- If the data subject’s consent is given in the context of a written declaration which also concerns other matters, the request for consent shall be presented in a manner which is clearly distinguishable from the other matters, in an intelligible and easily accessible form, using clear and plain language.
- The data subject shall have the right to withdraw his or her consent at any time. The withdrawal of consent shall not affect the lawfulness of processing based on consent before its withdrawal. Prior to giving consent, the data subject shall be informed thereof. It shall be as easy to withdraw as to give consent.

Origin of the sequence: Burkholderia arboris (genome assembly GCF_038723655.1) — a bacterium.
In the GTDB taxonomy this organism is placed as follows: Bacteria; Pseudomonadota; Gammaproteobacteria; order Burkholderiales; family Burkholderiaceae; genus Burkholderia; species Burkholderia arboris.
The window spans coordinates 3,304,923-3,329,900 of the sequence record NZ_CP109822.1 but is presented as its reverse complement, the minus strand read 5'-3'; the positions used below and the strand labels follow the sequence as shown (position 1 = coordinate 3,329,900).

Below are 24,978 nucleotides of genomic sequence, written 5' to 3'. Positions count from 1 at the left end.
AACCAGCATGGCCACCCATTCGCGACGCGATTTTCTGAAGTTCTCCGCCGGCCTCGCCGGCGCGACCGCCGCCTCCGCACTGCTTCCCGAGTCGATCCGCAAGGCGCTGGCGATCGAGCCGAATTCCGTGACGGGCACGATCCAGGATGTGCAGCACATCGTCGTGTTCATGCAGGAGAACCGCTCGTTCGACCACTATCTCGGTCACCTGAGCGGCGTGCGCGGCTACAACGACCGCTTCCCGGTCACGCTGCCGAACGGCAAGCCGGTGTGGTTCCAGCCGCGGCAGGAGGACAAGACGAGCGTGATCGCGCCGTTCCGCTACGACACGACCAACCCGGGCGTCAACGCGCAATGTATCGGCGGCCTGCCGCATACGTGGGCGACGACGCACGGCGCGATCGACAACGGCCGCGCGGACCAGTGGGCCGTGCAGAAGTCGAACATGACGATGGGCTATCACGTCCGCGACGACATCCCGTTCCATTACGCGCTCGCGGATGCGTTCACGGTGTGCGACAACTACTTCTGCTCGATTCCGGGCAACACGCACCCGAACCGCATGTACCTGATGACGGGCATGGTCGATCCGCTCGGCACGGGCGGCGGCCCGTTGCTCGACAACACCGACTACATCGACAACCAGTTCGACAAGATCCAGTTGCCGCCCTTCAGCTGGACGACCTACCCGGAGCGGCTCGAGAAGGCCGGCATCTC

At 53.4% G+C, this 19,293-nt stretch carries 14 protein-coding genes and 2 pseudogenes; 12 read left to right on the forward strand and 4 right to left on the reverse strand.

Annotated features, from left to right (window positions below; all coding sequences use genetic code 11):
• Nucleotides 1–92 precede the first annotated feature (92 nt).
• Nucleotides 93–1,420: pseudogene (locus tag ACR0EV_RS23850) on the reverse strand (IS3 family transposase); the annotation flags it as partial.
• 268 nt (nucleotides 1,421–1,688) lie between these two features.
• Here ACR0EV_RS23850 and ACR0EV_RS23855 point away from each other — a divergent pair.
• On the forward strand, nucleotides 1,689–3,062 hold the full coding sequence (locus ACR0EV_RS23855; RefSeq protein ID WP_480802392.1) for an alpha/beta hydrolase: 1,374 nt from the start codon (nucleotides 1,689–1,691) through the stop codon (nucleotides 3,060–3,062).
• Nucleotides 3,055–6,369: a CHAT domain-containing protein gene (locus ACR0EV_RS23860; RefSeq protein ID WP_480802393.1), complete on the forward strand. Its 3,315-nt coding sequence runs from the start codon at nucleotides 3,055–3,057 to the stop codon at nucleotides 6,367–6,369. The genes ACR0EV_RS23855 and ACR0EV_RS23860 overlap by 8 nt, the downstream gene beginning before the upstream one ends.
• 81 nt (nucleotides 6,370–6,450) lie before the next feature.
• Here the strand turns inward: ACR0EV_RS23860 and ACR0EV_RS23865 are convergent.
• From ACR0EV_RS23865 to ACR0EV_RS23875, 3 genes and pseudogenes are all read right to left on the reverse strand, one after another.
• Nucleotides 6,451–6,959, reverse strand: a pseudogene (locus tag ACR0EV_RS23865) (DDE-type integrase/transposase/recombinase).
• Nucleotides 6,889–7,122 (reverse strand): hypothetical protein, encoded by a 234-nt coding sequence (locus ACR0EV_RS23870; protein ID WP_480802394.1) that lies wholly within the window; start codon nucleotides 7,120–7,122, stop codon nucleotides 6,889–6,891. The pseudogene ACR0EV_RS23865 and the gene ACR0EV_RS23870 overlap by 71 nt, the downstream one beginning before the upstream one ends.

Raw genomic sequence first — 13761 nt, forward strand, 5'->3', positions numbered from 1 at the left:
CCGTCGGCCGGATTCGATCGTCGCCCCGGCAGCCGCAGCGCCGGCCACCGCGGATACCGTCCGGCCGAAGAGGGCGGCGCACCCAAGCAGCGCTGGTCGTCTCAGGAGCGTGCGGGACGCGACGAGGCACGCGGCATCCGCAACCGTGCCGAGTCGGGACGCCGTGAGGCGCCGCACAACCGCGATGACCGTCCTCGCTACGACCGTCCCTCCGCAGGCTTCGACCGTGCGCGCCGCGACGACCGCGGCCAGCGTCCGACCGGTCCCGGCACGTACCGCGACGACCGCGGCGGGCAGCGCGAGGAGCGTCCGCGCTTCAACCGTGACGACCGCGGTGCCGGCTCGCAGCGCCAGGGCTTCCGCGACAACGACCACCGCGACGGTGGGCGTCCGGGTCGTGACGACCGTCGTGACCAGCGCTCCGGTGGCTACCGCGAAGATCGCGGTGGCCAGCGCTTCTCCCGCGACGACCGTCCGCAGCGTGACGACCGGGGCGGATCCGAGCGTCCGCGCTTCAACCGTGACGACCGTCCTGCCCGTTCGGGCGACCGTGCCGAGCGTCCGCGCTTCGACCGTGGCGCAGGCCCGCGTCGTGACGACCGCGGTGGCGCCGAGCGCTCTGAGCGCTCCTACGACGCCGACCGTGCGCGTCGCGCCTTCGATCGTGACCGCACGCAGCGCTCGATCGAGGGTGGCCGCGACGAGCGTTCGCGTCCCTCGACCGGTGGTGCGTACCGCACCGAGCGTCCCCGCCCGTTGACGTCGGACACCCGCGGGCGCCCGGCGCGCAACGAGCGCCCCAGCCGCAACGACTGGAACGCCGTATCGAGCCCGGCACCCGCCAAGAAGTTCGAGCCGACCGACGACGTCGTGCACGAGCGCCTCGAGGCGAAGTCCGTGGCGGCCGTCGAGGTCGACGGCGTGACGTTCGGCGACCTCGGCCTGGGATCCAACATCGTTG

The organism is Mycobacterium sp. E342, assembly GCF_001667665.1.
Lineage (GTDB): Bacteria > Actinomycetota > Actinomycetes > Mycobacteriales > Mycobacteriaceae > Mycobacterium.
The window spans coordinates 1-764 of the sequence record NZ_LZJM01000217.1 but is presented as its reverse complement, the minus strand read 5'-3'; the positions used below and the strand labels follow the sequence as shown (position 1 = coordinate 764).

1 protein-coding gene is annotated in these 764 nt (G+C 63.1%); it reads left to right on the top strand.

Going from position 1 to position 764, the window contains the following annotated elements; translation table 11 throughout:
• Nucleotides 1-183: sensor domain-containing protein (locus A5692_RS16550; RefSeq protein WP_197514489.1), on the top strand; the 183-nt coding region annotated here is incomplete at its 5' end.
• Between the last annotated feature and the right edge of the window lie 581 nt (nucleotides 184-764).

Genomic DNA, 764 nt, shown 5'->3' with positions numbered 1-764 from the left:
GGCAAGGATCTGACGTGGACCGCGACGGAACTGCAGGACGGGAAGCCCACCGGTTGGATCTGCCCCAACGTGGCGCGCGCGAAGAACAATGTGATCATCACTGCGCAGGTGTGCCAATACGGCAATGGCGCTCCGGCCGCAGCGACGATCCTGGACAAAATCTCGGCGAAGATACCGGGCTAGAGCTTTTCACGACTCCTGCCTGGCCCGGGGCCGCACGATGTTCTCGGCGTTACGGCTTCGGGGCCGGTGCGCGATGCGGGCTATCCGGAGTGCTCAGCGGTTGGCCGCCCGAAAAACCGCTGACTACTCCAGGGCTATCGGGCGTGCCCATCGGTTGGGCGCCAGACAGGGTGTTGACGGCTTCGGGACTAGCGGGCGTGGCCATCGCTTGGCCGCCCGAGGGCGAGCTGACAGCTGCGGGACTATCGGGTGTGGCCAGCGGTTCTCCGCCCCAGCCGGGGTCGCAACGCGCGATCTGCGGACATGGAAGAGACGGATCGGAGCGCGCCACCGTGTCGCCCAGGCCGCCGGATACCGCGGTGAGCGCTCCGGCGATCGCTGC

- When assessing whether consent is freely given, utmost account shall be taken of whether, inter alia, the performance of a contract, including the provision of a service, is conditional on consent to the processing of personal data that is not necessary for the performance of that contract.
These are taken directly from Article 7 of GDPR, which covers the collection of personal data. Don’t be put off by the legalease used, the practical meaning of these 4 commandments is clear.
- You need to be able to prove that each individual has given consent. That means an easily accessible permission database. And the consumer must give consent freely and knowingly. In other words, you can’t dupe them into it. That also means no pre-ticked boxes!